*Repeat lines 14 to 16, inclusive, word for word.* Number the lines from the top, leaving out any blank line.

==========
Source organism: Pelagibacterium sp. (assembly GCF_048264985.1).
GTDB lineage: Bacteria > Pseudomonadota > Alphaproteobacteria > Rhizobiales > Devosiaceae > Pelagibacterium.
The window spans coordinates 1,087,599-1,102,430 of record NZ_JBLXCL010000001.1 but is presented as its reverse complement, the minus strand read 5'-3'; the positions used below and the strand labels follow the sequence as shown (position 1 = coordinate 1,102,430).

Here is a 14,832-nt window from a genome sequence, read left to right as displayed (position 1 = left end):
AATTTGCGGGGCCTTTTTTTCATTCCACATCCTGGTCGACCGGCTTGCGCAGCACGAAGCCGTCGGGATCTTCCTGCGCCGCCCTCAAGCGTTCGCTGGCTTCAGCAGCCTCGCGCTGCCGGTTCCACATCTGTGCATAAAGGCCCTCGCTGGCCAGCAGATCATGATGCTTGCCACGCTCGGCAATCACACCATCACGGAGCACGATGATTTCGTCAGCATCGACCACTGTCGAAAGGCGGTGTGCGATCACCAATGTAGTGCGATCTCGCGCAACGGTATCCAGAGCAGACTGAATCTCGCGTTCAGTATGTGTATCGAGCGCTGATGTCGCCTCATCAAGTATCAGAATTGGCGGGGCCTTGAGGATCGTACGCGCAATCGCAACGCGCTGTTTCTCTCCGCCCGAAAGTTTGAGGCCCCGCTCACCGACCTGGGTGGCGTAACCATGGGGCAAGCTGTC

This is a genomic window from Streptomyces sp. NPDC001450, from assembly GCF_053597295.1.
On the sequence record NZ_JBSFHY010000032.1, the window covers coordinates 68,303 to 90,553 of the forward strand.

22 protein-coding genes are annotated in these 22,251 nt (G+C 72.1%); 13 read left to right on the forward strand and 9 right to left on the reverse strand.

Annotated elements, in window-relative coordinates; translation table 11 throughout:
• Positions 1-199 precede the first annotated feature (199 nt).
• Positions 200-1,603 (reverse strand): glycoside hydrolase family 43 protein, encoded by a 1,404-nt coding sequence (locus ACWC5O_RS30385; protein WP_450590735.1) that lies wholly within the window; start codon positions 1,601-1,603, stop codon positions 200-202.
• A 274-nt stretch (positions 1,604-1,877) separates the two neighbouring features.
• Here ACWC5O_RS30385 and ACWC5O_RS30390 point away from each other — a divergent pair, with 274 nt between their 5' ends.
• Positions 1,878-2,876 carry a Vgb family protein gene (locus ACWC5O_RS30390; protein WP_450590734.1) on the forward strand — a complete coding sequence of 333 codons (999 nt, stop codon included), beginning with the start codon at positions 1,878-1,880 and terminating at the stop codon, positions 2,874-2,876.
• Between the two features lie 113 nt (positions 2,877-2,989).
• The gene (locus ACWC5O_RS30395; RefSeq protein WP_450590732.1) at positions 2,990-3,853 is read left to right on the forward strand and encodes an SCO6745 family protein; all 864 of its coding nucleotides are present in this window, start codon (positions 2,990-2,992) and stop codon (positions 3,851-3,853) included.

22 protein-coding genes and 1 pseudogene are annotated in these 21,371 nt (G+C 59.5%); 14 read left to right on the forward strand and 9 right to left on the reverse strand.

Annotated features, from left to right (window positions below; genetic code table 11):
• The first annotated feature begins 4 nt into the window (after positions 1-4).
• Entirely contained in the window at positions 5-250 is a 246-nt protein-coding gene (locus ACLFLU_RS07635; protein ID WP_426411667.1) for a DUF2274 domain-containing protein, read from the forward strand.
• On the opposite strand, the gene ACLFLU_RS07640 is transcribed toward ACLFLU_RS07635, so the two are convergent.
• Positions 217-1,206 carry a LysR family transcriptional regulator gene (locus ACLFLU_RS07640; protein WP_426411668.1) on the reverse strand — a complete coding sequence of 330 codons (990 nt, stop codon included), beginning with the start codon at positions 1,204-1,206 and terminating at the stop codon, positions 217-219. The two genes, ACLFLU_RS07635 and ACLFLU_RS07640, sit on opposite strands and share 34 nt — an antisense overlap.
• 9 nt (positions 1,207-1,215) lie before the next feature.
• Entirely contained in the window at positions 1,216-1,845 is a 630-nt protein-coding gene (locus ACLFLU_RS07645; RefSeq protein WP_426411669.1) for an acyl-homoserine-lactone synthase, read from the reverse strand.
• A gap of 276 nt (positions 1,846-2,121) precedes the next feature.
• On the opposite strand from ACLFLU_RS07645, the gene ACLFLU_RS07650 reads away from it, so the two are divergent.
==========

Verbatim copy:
• Positions 1,878-2,876 carry a Vgb family protein gene (locus ACWC5O_RS30390; protein WP_450590734.1) on the forward strand — a complete coding sequence of 333 codons (999 nt, stop codon included), beginning with the start codon at positions 1,878-1,880 and terminating at the stop codon, positions 2,874-2,876.
• Between the two features lie 113 nt (positions 2,877-2,989).
• The gene (locus ACWC5O_RS30395; RefSeq protein WP_450590732.1) at positions 2,990-3,853 is read left to right on the forward strand and encodes an SCO6745 family protein; all 864 of its coding nucleotides are present in this window, start codon (positions 2,990-2,992) and stop codon (positions 3,851-3,853) included.